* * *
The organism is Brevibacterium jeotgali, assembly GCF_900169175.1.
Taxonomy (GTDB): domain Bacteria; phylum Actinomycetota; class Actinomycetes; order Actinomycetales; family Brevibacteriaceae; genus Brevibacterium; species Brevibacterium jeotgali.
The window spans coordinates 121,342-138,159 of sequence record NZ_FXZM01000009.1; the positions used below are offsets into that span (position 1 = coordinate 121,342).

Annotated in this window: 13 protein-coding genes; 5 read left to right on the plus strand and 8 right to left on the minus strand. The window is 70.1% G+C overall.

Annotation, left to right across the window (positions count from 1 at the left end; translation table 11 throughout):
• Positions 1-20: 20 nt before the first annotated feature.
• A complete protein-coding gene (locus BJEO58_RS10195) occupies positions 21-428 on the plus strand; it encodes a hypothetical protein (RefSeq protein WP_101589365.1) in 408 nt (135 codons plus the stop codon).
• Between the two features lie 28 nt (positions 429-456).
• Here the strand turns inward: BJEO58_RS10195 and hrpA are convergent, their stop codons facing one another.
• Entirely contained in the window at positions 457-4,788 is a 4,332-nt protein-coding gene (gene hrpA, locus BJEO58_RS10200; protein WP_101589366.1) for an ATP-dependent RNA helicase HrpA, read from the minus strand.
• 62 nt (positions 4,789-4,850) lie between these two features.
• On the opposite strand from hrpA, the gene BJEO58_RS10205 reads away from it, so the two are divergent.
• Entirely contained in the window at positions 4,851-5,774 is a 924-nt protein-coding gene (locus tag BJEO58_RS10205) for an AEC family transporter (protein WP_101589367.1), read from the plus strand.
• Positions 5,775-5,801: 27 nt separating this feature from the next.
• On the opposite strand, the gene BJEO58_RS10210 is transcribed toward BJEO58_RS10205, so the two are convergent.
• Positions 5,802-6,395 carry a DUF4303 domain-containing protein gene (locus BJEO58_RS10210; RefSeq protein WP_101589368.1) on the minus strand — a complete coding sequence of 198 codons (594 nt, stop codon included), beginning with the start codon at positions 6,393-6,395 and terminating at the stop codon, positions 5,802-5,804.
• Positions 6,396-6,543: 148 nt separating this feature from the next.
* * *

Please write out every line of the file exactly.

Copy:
The organism is Brevibacterium jeotgali, assembly GCF_900169175.1.
Taxonomy (GTDB): domain Bacteria; phylum Actinomycetota; class Actinomycetes; order Actinomycetales; family Brevibacteriaceae; genus Brevibacterium; species Brevibacterium jeotgali.
The window spans coordinates 121,342-138,159 of sequence record NZ_FXZM01000009.1; the positions used below are offsets into that span (position 1 = coordinate 121,342).

Annotated in this window: 13 protein-coding genes; 5 read left to right on the plus strand and 8 right to left on the minus strand. The window is 70.1% G+C overall.

Annotation, left to right across the window (positions count from 1 at the left end; translation table 11 throughout):
• Positions 1-20: 20 nt before the first annotated feature.
• A complete protein-coding gene (locus BJEO58_RS10195) occupies positions 21-428 on the plus strand; it encodes a hypothetical protein (RefSeq protein WP_101589365.1) in 408 nt (135 codons plus the stop codon).
• Between the two features lie 28 nt (positions 429-456).
• Here the strand turns inward: BJEO58_RS10195 and hrpA are convergent, their stop codons facing one another.
• Entirely contained in the window at positions 457-4,788 is a 4,332-nt protein-coding gene (gene hrpA, locus BJEO58_RS10200; protein WP_101589366.1) for an ATP-dependent RNA helicase HrpA, read from the minus strand.
• 62 nt (positions 4,789-4,850) lie between these two features.
• On the opposite strand from hrpA, the gene BJEO58_RS10205 reads away from it, so the two are divergent.
• Entirely contained in the window at positions 4,851-5,774 is a 924-nt protein-coding gene (locus tag BJEO58_RS10205) for an AEC family transporter (protein WP_101589367.1), read from the plus strand.
• Positions 5,775-5,801: 27 nt separating this feature from the next.
• On the opposite strand, the gene BJEO58_RS10210 is transcribed toward BJEO58_RS10205, so the two are convergent.
• Positions 5,802-6,395 carry a DUF4303 domain-containing protein gene (locus BJEO58_RS10210; RefSeq protein WP_101589368.1) on the minus strand — a complete coding sequence of 198 codons (594 nt, stop codon included), beginning with the start codon at positions 6,393-6,395 and terminating at the stop codon, positions 5,802-5,804.
• Positions 6,396-6,543: 148 nt separating this feature from the next.